With the national park ranger on explorer tour
With the national park ranger on explorer tour
A HIGH ALPINE NATURE EXPERIENCE
The gateway to Austria's largest national park is unmissable when in Zell am See-Kaprun: The Kitzsteinhorn rises mightily more than 3,000 metres into the sky and offers impressive views of the Hohe Tauern National Park. Werner Schuh has the best job of all here in the 1,856 square kilometre protected area: he is a national park ranger and as such is out and about in nature every day. On guided explorer tours, he takes guests on an exciting journey from the valley to the summit, and explains how flora and fauna are changing due to climate change.
"I have been a national park ranger since 2011. At that time, the Kitzsteinhorn National Park Gallery was opened and rangers were needed for it, so I applied - and have stayed in this profession ever since," Werner Schuh explains. What fascinates the Pinzgau native about his job is above all the variety. "No two days are the same here. In winter, I get to discover wildlife paw prints together with children as a tracing detective, go snowshoeing, on other days I am a guide on winter hikes. I also often visit schools and talk to the pupils about the national park and its fauna and flora. In between I'm of course also out and about in the area a lot, alone or in a team, observing and recording changes: I make a note when I see golden eagles or bearded vultures, observe environmental influences caused by microplastics or changes in temperature." In summer, Werner Schuh leads wilderness camps, does survival training and photo seminars, or accompanies multi-day hiking tours.
Tour through four climate zones
In addition to their educational work, Werner Schuh and the other national park rangers are also important contacts for guests visiting the National Park. And the Kitzsteinhorn Explorer Tours are a particular highlight: these exploratory tours take place daily in summer, and every Tuesday in winter. Accompanied by a ranger, you explore four climate zones on the way from Kaprun village to the Kitzsteinhorn summit terminus at 3,029 metres above sea level. You go uphill comfortably by cable car and stop at every mountain terminus. In total, the tour takes three to four hours and is also suitable for families.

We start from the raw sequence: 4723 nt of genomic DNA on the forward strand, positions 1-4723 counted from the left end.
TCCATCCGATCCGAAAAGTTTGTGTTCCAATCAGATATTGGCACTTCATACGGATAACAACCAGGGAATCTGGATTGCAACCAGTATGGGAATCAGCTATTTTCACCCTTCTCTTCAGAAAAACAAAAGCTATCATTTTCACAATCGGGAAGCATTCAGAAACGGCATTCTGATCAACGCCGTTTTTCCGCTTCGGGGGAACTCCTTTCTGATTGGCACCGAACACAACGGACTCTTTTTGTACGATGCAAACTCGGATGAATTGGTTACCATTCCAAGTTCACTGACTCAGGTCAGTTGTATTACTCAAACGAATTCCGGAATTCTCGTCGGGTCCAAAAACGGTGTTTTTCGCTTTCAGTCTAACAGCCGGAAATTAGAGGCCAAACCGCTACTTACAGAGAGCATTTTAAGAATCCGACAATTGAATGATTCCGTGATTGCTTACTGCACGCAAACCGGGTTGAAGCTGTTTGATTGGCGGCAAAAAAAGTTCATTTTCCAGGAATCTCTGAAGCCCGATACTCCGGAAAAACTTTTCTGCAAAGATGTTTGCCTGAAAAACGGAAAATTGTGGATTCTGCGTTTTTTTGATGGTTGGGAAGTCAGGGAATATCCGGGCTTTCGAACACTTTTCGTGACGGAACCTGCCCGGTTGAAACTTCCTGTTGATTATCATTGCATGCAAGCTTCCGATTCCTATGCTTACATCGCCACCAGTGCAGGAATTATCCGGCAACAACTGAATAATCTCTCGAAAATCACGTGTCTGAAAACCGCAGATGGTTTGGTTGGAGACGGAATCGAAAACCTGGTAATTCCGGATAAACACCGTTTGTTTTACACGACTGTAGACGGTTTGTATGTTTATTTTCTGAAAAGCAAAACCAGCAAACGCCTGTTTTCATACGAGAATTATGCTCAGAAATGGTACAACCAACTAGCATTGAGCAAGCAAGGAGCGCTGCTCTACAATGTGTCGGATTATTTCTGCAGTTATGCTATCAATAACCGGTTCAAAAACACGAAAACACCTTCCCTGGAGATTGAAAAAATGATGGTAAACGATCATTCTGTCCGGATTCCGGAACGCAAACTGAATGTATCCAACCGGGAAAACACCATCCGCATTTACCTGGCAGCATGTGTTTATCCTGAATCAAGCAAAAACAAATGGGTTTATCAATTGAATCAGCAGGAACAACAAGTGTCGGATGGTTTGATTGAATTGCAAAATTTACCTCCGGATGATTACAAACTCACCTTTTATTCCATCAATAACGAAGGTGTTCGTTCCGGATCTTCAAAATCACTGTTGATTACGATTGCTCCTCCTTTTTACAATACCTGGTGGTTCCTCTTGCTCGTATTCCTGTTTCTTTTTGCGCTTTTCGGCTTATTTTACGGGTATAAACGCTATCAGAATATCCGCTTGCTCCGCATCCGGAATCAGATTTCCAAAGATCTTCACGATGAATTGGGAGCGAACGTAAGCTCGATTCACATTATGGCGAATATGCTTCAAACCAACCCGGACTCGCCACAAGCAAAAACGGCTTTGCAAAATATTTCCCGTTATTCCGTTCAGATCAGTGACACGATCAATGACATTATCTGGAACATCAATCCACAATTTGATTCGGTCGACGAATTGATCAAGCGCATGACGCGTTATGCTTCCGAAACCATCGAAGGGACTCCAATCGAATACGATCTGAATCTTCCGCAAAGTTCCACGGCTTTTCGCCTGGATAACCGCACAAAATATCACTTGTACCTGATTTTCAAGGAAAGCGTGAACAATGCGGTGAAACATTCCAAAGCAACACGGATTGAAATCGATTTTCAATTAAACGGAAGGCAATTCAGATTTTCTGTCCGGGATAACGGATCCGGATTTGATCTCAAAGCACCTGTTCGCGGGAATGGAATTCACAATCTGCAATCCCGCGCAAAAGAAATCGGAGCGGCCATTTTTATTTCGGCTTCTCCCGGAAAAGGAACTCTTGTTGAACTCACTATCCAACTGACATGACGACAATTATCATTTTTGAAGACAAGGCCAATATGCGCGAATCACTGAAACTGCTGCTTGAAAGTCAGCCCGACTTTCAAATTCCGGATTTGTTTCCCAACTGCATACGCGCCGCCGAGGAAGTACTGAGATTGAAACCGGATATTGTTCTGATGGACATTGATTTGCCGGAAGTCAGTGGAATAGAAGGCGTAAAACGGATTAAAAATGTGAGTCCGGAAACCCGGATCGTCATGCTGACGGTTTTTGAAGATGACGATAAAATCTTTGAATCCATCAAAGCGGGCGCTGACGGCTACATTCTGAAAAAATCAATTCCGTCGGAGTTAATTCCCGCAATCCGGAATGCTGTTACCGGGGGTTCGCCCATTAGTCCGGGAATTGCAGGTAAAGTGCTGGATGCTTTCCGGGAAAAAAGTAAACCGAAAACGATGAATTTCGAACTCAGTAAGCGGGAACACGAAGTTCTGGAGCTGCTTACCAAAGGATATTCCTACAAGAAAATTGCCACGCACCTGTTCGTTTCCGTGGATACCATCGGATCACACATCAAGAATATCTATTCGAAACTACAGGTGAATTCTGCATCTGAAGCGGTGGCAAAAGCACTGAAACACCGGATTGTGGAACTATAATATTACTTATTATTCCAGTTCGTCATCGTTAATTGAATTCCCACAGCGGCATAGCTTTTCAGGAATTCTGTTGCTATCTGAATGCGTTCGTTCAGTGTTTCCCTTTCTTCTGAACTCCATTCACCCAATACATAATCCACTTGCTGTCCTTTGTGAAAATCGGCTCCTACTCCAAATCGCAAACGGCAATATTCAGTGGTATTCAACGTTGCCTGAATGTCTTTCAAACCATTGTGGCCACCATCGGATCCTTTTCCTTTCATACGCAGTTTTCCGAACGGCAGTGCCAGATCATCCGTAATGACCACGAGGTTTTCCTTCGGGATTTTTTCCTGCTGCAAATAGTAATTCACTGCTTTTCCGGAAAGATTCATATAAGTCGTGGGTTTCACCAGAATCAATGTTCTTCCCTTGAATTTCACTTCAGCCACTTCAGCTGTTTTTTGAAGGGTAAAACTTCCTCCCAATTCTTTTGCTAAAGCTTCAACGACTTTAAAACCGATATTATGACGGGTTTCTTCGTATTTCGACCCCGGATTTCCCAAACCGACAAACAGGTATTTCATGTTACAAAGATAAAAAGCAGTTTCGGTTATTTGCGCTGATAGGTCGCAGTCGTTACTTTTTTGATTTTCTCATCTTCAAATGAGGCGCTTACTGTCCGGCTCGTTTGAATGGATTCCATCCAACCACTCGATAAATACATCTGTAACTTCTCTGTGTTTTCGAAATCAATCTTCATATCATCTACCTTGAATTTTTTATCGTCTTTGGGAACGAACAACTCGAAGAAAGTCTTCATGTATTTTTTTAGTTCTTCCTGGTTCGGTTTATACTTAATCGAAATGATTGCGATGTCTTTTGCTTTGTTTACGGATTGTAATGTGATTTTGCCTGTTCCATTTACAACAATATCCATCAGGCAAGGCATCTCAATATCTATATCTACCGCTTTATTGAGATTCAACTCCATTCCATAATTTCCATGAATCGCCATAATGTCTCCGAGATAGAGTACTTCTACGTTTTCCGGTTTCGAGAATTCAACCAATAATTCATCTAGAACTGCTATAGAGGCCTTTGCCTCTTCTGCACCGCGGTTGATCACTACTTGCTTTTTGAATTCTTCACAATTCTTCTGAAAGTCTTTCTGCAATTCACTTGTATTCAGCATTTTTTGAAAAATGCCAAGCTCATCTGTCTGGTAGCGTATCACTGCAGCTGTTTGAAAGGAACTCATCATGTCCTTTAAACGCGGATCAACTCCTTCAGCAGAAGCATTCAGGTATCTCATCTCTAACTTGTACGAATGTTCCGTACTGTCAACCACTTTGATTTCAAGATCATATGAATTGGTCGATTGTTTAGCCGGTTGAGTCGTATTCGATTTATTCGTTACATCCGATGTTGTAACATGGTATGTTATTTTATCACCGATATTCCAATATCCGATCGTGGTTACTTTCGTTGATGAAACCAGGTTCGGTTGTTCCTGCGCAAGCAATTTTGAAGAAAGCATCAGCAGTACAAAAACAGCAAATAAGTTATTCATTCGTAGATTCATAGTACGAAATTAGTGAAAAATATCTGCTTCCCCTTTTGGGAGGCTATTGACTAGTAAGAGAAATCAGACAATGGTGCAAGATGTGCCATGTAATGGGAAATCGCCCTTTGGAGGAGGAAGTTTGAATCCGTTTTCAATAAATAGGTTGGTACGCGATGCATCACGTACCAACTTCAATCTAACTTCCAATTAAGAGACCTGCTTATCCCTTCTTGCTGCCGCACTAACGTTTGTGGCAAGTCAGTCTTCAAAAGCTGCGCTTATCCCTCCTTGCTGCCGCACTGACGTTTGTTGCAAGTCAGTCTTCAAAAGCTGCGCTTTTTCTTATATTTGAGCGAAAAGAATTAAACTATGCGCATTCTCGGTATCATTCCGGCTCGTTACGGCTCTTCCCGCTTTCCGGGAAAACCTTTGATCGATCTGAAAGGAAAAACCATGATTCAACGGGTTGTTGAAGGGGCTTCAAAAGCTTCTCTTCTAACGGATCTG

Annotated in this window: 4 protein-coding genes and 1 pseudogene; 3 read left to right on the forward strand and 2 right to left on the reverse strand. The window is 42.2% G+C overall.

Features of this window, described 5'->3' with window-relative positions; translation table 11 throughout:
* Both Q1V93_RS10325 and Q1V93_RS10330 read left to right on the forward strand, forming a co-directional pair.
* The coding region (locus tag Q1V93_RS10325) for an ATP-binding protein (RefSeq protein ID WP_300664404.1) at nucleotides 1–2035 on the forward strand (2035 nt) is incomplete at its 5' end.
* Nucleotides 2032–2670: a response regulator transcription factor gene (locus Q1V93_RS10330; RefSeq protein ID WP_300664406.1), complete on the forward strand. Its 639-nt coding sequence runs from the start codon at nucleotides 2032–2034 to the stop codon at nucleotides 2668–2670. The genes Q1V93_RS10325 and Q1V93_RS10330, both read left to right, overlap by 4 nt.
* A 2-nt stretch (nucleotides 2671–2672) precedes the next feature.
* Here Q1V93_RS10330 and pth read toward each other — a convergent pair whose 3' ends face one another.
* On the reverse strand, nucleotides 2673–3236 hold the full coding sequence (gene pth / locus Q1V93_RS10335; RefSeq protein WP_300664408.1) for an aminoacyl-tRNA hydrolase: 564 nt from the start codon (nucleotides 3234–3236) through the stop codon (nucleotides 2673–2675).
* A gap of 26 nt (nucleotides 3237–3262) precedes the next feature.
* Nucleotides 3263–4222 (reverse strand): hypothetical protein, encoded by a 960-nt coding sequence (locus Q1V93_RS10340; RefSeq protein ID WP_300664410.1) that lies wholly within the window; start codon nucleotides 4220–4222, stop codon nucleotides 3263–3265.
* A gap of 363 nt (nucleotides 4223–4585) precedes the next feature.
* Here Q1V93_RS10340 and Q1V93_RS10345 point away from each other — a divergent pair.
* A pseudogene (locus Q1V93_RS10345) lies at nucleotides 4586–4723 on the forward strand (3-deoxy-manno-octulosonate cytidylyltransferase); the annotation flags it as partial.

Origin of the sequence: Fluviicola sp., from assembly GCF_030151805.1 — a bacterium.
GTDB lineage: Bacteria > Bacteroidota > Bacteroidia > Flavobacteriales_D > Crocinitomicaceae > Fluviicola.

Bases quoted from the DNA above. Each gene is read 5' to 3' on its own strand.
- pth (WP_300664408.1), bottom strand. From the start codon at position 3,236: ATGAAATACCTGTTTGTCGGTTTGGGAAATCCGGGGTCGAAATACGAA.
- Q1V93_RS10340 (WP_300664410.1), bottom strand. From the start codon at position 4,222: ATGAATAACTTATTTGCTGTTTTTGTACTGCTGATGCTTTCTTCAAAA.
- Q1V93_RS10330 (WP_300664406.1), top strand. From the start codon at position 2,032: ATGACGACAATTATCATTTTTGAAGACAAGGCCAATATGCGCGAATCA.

From the tundra climate to arctic climes
Starting with the temperate climate and green meadows and small streams in the valley, the tour then leads uphill to 1,900 metres above sea level. Here, the tundra climate prevails: The area is already above the timberline, but here you will discover alpenroses and gentian, and perhaps even a marmot. The third stop is the rocky landscape around the Alpincenter. Here you will find yourself at an altitude of 2,500 metres and the periphery of the glacier’s Eternal Ice. The destination of the explorer tour is the summit terminus on the Kitzsteinhorn glacier. Here, at an altitude of over 3,029 metres above sea level, the climate is arctic and the peaks and valleys of the National Park lie at the visitors' feet.
In focus: constant change
"On the tours we explain how vegetation changes with altitude," says Werner. And something else is always a topic: climate change and its consequences. "We explain to the tour participants that, for example, the vegetation belt is rising more and more upwards, and draw their attention to the possible consequences of warming: rockfall or permafrost - there is even a designated research station on the Kitzsteinhorn for this, measuring all the changes and rock movements in the mountain. These are, of course, major challenges for the future," says Werner Schuh.
The objective? Sharing know-how
"The wildlife also has to adapt: The marmot gets too hot, the alpine hare, which can't change its coat colour fast enough due to early spring, then becomes easy prey." For the tour participants, he says, this is very impressive to see: "Many of our visitors are in part already informed, but on the other hand they are always amazed, because you can observe the effects of climate change in detail, especially on the glacier. If you read in the newspaper that a chunk of ice has broken off in Antarctica, and that's why the sea level is rising, that doesn't affect us directly. Coastal regions feel the effects. But here on the mountain, in high alpine terrain, climate change becomes more tangible," says Werner. "However, we don't want to draw attention to these changes with a moralising undertone. We simply want to share know-how. We want to inform, not shame and blame."
At the end of the tour, visitors are invited to walk through the gallery, the National Park Gallery, to the viewing platform of the same name. Then you stand right at the gateway to the protected area, which spreads out impressively here. "With our tours, we want to inspire people, so that they want to delve even deeper into the theme of the National Park and into nature," says Werner Schuh.
JOIN THE EXPLORER TOUR
Would you also like to experience an explorer tour or join Werner Schuh and his ranger team? You can find all the information here.